In that regard, the episode trips a little, and some of it has to do with perspective. Just as an episode that mostly precedes the events of the series could work, there’s also no reason an episode couldn’t leave June/Offred in the background for a bit. After all, the series’ strongest episode to date focused on Emily/Ofglen for nearly half its runtime. Still, there’s something about seeing the protagonist and narrator solely through someone else’s eyes—and this narrator in particular—that feels like it belongs to some other series. Here, June/Offred is most useful to the story in contrast, willing to do whatever it takes to get her family out of the country even as her husband drags his feet. It’s good stuff, but Luke’s perspective simply isn’t as interesting as June/Offred’s. He walks, he reminisces, he seems on the edge of death but doesn’t die, as we knew he woudn‘t. With June/Offred, each step seems like it could be the last steady move she makes, the world shifting and her emotional and mental stability growing ever more frayed. Yet somehow even O-T Fagbenle‘s honest performance can’t make Luke’s story feel as fragile and volatile. Maybe it’s the writing, or perhaps it’s just that he’s a man.

That’s where this outing truly succeeds (outside of its aforementioned final moments, which hit like a hammer). Thanks to that contrast with June/Offred, we get to know a man who, on the one hand, desperately loves his family and wants to keep them safe and happy, and on the other, would rather say he knows how to use a gun than make sure he actually does. It’s a bullheadedness that’s threaded throughout, and which calls back to his tone deaf declaration that he’ll take care of June way back in episode three, after she loses her job. He knows things are bad, but he doesn’t seem to fully grasp how bad they are until a mute woman hands him a beer and he can’t look her in the face, until a woman who saved his life has to drag him into a church filled with hanged corpses before he realizes that simply heading back to Boston won’t do any good.


What “The Other Side” reveals is exactly what it says on the tin. Yes, we see a glimpse of life across the border, in the great northern wonderland of Canada, and yes, we see the other side of a terrifying flight through the woods. But when this episode works—and again, it mostly does—it’s when writer Lynn Renee Maxcy, director Floria Sigismondi, and Fagbenle let us see exactly how shortsighted and foolish this intelligent, compassionate, and well-meaning man can be. It’s what makes the final scene hit so hard. “I love you, so much,” June writes, and then issues clear instructions: “Save Hannah.” As his face contorts with joy, fear, horror, and bewilderment all at once, you get the sense that maybe now he really does understand.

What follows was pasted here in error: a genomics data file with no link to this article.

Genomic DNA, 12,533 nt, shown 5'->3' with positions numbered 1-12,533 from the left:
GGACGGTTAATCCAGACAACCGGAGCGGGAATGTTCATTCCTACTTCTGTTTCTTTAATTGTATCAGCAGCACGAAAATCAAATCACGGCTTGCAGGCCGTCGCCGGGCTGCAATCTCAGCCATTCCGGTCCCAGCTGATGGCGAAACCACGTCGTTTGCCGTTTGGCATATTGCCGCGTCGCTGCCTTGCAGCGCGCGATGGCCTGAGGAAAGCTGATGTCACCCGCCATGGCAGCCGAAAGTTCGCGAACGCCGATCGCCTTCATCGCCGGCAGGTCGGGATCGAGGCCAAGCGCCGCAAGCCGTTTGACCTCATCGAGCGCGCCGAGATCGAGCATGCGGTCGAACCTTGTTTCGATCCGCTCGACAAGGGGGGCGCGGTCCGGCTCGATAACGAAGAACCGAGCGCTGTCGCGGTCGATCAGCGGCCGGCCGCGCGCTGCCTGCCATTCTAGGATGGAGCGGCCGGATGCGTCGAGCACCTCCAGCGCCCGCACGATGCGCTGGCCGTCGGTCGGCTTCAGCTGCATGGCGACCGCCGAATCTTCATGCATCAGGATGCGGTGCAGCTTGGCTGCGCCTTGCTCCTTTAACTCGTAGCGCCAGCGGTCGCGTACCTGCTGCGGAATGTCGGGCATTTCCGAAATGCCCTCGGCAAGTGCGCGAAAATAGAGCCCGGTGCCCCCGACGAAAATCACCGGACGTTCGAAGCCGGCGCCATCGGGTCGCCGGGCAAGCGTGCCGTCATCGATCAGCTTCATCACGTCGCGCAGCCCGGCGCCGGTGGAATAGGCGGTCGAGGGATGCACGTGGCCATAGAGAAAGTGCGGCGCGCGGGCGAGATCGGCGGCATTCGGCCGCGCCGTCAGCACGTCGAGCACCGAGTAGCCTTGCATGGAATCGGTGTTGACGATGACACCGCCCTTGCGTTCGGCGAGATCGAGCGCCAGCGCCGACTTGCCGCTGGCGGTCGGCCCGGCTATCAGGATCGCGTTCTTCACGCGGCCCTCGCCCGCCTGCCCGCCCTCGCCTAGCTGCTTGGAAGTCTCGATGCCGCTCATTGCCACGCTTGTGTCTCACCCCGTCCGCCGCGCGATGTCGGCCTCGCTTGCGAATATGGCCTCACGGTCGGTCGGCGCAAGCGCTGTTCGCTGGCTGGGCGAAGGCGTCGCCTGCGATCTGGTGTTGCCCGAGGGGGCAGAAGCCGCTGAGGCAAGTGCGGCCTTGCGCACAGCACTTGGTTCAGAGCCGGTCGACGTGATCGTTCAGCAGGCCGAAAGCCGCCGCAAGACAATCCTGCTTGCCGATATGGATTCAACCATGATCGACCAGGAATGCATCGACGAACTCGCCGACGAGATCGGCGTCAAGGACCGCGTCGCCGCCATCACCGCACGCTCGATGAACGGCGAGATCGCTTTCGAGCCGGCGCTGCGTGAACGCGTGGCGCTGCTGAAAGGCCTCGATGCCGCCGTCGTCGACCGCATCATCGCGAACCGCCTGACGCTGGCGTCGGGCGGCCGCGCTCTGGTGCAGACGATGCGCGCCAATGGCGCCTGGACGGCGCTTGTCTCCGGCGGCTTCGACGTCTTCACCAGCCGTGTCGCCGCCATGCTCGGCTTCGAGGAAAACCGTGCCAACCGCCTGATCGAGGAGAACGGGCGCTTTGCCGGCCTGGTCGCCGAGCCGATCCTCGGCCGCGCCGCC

Stray observations

  • As always, you can find a few great visual moments from the episode highlighted on Twitter. Fewer than usual this week.
  • I’m guessing we’ve probably seen the last of Christine, but god, I hope not.
  • Apologies for getting this one up a half hour late. Woke up this morning with a bunch of new thoughts about Luke and wanted to include them.
  • “An Army brat, two strays, a gay, and a nun” sounds like a) a very useful group of people to wind up on the run with, b) the set-up to a foul joke, and c) a great party.
  • Book stuff: book readers wondering when exactly the show was going to get to a particular aspect of Gilead’s society will be interested to know that next week’s episode is called “Jezebels.”